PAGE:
I enquire about the workload, four people having to feed 200. “Two people do breakfast, two people do lunch, two people do the evening meal. The evening meal; sometimes the other two chefs come back to give them a hand.”
For Your Eyes Only
The engineering control room has an ongoing dispute with the Operations Room about the true heart of HMS Lancaster; all good humoured, of course. But this is where the engine speed is controlled, not from on the bridge as you might think. I was not allowed to photograph the instrument panels one side of the room which just made me all the more curious, but even up close I had no idea what I was looking at.
HMS Lancaster, Fighting Fit
We are now somewhere at the back of the ship, still below decks. There are no windows anywhere; it’s all artificial lighting which Lee confirms can be a challenge for the crew, sometimes going days at a time without seeing daylight. We’ve been passing a number of the crew, reddened by a football game against the local team yesterday. It’s strange to hear them describe it as sunburn when my own natural ‘tan’ is at its most faded due to our current winter weather. For the record the Saint team won, 3-0, but it was a good game and I suspect being cooped up on warship for the last seven months did not help the HMS Lancaster team’s preparation.
As fascinating as the ship itself is, I’m struck by the calm and relaxed nature of the crew. The alleyways and stairwells are busy, even here at anchor. Although there is quiet good natured banter everyone seems focused on maintenance work; there’s no loudness, no showing off for the visitor (me). There’s a definite feel good, team vibe prevalent throughout the ship that’s very impressive.
Lee knocks on the junior ratings mess and we’re allowed in for a look around. Unwritten laws of ship life mean mess areas are respected as private between the different ranks with access by invitation only. Once inside the reception is warm and after some mock protests and checks about what is “look natural” I’m able to take a few pictures. In the sleeping quarters there are more berths but the passageways are wider, in fact the passageway feels luxurious in comparison to the Petty Officer’s space we saw earlier.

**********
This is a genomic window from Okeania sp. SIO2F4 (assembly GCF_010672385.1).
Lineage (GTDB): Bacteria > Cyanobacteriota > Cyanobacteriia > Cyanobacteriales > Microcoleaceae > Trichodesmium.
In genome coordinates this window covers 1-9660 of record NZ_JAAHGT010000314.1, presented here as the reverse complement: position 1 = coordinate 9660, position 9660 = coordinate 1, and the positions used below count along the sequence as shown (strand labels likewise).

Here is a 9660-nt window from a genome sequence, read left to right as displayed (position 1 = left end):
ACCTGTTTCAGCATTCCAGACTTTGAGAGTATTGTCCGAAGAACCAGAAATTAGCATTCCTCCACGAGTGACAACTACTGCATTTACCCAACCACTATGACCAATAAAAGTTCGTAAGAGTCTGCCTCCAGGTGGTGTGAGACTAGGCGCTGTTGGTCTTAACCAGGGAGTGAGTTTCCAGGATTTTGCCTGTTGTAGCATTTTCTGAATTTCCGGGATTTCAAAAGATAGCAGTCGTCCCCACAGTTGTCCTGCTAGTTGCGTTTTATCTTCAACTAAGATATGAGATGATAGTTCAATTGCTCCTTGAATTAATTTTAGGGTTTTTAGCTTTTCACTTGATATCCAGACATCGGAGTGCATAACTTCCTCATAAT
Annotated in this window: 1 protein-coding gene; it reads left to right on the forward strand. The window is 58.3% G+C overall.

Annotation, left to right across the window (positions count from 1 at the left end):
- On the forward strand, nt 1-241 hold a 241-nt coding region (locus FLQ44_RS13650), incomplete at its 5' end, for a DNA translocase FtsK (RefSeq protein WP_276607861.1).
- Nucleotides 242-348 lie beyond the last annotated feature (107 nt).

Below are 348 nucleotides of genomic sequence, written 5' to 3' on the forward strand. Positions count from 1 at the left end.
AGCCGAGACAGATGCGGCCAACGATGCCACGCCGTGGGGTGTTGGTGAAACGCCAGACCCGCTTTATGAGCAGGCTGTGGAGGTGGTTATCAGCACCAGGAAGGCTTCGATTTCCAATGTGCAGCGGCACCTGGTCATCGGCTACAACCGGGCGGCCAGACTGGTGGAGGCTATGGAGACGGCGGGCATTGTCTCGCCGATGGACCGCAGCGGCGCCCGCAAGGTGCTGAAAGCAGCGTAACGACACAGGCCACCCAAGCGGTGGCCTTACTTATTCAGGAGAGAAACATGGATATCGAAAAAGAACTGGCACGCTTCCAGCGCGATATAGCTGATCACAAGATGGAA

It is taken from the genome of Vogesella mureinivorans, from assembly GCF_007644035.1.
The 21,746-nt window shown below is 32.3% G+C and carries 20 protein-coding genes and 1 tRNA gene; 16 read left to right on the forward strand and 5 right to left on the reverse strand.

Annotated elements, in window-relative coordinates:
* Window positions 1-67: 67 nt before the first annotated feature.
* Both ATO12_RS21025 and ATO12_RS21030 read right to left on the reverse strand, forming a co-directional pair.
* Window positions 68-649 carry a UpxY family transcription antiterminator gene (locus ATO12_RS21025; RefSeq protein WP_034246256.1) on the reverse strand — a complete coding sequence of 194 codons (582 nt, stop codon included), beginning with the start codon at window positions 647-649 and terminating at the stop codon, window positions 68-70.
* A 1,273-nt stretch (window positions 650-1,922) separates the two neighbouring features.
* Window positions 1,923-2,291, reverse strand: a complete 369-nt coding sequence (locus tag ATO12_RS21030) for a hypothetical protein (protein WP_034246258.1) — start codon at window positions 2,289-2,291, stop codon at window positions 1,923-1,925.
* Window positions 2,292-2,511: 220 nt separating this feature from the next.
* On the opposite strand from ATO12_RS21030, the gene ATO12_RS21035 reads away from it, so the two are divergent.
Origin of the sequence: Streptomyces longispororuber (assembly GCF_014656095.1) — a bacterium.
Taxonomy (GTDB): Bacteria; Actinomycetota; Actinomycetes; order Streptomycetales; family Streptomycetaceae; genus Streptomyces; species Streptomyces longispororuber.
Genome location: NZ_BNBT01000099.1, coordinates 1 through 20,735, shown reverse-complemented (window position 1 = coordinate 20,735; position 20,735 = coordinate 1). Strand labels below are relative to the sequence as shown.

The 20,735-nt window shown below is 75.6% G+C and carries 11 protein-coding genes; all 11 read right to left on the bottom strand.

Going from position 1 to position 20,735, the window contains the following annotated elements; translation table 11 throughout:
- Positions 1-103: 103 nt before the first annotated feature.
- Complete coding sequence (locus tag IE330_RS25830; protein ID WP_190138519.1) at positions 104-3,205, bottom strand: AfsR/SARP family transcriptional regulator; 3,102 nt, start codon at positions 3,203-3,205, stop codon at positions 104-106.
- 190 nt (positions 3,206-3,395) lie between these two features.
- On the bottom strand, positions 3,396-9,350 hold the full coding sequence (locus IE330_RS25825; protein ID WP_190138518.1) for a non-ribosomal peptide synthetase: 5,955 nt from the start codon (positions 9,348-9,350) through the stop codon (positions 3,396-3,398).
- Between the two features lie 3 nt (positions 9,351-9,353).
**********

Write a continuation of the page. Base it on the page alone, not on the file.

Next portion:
The Royal Navy Wildcat
I follow Lee up a stairwell and suddenly we are in the hangar and I’m nose to nose with the ‘Wildcat,’ the navy’s latest attack helicopter. From the distinctive profile I had (the nerd in me) identified (mistakenly) the machine previously as a Lynx, but I’m told that misconception doesn’t sit well with the pilots! It’s a Wildcat! It’s strange walking around the helicopter with no one telling me not to get too close. Again, the child in me is beaming! I resist an urge to reach out and touch the aircraft in case I get told off; wouldn’t want to spoil things now.
My visit is nearly over, three hours have zipped by. Chatting to Lee is easy; I could stay here all day hearing all the stories about the realities of living on a Royal Navy Frigate.
But it’s my turn to play host as I’ve offered to take Lee on a tour of St Helena. Once he’s changed we make our way to the gangway where the men with guns are still on duty.
The last time I visited a warship was as a boy scout, during the Falklands war in 1982, from Ascension Island. To say I’m dead chuffed to have been onboard HMS Lancaster is an understatement. It’s been a real privilege.